A chromosome-scale assembly of the garden orach (Atriplex hortensis L.) genome using Oxford Nanopore sequencing

Atriplex hortensis (2n = 2x = 18, 1C genome size ∼1.1 gigabases), also known as garden orach and mountain-spinach, is a highly nutritious, broadleaf annual of the Amaranthaceae-Chenopodiaceae alliance (Chenopodiaceae sensu stricto, subfam. Chenopodioideae) that has spread in cultivation from its native primary domestication area in Eurasia to other temperate and subtropical regions worldwide. Atriplex L. is a highly complex but, as understood now, a monophyletic group of mainly halophytic and/or xerophytic plants, of which A. hortensis has been a vegetable of minor importance in some areas of Eurasia (from Central Asia to the Mediterranean) at least since antiquity.

Nonetheless, it is a crop with tremendous nutritional potential due primarily to its exceptional leaf and seed protein quantities (approaching 30%) and quality (high levels of lysine). Although there is some literature describing the taxonomy and production of A. hortensis, there is a general lack of genetic and genomic data that would otherwise help elucidate the genetic variation, phylogenetic positioning, and future potential of the species. Here, we report the assembly of the first high-quality, chromosome-scale reference genome for A. hortensis cv. “Golden.”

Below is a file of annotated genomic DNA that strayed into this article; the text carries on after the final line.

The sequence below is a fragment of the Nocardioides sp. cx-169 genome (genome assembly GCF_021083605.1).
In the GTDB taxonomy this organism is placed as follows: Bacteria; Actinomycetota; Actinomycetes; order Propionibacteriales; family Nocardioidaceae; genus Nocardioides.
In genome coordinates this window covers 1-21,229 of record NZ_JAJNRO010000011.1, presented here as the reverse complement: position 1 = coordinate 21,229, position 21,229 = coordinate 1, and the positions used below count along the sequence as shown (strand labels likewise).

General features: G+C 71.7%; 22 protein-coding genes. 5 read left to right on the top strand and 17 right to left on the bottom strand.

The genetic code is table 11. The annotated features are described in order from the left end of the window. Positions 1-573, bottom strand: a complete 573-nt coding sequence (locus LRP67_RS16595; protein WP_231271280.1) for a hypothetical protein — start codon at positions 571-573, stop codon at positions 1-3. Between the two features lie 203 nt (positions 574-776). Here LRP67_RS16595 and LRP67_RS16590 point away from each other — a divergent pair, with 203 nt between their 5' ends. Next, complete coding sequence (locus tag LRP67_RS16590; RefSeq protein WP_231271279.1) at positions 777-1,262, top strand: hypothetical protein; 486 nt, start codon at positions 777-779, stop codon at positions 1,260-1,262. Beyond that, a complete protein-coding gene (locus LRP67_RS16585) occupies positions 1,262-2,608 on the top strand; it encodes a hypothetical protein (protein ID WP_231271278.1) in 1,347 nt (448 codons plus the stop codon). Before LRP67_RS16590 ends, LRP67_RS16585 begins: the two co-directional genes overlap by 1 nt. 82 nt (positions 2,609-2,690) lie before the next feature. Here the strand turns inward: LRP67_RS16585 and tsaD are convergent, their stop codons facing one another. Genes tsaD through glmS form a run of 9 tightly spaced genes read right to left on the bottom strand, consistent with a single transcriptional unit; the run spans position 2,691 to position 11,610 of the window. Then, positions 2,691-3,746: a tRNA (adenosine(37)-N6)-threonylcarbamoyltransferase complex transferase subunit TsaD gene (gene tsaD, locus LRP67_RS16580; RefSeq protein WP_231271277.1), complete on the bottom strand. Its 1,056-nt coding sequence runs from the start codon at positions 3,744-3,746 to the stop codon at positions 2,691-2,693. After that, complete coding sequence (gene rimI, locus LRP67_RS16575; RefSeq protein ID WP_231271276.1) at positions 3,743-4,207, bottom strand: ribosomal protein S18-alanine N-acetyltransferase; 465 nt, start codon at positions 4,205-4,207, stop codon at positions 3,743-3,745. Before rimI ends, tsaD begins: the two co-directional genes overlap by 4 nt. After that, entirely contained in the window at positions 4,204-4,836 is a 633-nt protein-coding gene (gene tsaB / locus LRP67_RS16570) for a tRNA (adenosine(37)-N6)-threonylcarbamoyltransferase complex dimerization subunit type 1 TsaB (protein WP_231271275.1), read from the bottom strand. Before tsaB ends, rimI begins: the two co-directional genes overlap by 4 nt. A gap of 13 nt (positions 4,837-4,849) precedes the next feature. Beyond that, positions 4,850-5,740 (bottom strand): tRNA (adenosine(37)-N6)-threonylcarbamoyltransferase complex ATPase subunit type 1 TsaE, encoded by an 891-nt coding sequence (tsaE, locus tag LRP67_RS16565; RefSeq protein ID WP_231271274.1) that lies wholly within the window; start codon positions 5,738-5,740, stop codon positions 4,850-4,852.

Long-read data from Oxford Nanopore’s MinION DNA sequencer was assembled with the program Canu and polished with Illumina short reads. Contigs were scaffolded to chromosome scale using chromatin-proximity maps (Hi-C) yielding a final assembly containing 1,325 scaffolds with a N50 of 98.9 Mb – with 94.7% of the assembly represented in the nine largest, chromosome-scale scaffolds. Sixty-six percent of the genome was classified as highly repetitive DNA, with the most common repetitive elements being Gypsy-(32%) and Copia-like (11%) long-terminal repeats. The annotation was completed using MAKER which identified 37,083 gene models and 2,555 tRNA genes.

Completeness of the genome, assessed using the Benchmarking Universal Single Copy Orthologs (BUSCO) metric, identified 97.5% of the conserved orthologs as complete, with only 2.2% being duplicated, reflecting the diploid nature of A. hortensis. A resequencing panel of 21 wild, unimproved and cultivated A. hortensis accessions revealed three distinct populations with little variation within subpopulations. These resources provide vital information to better understand A. hortensis and facilitate future study.

Authors: Spencer P. Hunt, David E. Jarvis, Dallas J. Larsen, Sergei L. Mosyakin, Bozena A. Kolano, Eric W. Jackson, Sara L. Martin, Eric N. Jellen, Peter J. Maughan